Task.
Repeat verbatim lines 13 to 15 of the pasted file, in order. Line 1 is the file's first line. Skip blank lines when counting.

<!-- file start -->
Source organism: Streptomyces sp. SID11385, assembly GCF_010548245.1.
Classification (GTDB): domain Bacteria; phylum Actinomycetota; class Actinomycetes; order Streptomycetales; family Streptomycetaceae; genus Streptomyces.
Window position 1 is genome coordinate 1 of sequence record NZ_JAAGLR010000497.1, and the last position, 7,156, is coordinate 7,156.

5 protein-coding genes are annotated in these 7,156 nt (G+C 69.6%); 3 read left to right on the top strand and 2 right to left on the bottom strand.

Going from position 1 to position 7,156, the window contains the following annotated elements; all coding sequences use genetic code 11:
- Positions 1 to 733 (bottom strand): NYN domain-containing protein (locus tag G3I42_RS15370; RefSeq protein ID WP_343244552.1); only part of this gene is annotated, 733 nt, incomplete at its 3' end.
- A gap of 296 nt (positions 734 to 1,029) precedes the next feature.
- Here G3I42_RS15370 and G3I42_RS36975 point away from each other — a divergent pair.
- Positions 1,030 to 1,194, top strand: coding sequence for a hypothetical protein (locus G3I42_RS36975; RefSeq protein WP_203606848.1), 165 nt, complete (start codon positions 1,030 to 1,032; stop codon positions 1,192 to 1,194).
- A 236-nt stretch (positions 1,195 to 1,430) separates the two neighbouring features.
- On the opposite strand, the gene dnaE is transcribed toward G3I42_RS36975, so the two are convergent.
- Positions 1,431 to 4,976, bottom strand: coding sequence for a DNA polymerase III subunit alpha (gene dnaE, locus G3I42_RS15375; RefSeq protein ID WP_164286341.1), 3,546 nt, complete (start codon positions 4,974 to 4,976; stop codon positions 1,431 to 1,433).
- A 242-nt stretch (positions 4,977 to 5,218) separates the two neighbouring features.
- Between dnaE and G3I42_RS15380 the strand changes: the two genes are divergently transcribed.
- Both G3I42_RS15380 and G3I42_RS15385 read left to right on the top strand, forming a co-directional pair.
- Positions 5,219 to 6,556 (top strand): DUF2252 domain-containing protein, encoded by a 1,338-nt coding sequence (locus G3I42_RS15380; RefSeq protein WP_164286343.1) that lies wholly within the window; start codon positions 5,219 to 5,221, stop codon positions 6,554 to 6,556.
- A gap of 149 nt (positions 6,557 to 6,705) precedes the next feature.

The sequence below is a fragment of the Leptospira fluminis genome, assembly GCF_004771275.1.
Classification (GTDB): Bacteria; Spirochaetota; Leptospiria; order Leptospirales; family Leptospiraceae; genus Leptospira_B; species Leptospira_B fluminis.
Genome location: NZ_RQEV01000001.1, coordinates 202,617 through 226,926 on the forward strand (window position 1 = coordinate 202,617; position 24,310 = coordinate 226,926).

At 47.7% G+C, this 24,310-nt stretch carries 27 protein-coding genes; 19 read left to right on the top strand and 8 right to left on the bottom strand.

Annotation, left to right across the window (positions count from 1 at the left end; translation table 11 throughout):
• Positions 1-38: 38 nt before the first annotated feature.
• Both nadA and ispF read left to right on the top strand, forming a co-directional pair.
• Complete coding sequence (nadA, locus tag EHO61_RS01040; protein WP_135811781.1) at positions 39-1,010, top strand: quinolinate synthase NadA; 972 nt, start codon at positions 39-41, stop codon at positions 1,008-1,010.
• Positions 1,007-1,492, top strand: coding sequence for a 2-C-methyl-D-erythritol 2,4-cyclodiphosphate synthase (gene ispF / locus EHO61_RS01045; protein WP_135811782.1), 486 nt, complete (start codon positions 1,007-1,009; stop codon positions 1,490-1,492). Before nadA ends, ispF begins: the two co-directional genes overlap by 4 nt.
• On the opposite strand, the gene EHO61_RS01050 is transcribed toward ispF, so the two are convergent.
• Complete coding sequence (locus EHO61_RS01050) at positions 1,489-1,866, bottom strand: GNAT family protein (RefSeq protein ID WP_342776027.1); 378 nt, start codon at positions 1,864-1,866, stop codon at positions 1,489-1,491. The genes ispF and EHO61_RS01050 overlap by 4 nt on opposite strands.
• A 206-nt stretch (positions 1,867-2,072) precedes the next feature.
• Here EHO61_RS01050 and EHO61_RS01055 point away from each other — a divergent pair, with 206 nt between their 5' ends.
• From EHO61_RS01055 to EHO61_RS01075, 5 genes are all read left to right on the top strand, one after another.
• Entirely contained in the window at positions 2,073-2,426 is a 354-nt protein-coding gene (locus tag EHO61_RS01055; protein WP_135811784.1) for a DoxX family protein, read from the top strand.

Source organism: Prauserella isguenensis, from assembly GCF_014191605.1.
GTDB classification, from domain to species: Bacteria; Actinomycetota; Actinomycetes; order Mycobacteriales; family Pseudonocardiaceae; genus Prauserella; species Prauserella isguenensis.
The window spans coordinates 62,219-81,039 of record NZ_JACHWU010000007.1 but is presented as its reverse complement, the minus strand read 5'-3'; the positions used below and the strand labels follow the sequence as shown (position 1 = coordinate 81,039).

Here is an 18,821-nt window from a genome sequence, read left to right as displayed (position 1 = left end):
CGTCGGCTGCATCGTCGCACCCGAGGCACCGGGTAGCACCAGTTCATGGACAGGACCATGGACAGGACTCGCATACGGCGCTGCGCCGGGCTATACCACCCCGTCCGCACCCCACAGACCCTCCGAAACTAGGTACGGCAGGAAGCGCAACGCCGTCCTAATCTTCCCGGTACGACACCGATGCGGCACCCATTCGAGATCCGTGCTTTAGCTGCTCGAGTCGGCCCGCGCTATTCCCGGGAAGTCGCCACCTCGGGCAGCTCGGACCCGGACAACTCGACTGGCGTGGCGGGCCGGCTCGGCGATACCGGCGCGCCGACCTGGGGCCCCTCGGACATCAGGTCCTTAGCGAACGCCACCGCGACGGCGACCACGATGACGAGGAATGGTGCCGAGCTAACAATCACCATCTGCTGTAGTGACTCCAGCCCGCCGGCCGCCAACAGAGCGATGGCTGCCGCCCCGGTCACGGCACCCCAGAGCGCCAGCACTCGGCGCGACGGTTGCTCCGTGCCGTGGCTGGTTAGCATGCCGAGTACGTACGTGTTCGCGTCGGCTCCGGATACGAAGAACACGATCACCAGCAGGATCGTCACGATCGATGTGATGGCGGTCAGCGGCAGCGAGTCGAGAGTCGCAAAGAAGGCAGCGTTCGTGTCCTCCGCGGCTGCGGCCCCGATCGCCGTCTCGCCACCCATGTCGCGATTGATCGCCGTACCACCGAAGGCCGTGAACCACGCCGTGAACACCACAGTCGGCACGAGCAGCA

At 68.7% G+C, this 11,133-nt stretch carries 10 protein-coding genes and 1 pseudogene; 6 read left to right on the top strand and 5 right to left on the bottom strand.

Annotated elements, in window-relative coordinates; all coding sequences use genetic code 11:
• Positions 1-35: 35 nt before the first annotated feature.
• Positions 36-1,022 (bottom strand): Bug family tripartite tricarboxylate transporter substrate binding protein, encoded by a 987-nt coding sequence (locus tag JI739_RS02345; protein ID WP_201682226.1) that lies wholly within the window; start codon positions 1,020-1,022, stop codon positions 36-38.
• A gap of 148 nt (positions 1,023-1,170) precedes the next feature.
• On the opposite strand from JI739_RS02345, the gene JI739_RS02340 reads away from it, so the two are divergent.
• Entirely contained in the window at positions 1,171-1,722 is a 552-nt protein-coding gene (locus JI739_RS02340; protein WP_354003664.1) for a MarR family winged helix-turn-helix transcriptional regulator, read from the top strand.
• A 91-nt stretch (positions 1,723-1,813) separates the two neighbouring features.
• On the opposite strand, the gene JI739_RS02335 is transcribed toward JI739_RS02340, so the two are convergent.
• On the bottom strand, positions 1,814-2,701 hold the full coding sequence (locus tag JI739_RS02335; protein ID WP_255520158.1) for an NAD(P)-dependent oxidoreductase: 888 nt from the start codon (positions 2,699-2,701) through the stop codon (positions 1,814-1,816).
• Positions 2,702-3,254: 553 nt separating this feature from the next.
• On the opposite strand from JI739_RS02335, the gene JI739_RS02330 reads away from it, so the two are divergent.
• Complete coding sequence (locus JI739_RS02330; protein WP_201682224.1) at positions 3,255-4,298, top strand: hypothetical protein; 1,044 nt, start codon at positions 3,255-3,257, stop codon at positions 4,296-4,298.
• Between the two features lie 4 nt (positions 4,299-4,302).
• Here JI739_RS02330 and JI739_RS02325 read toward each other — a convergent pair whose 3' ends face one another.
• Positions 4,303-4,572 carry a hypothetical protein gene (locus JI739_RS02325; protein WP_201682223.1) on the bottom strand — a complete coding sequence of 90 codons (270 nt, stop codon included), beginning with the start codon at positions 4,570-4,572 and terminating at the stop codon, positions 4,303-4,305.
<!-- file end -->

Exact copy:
- A 242-nt stretch (positions 4,977 to 5,218) separates the two neighbouring features.
- Between dnaE and G3I42_RS15380 the strand changes: the two genes are divergently transcribed.
- Both G3I42_RS15380 and G3I42_RS15385 read left to right on the top strand, forming a co-directional pair.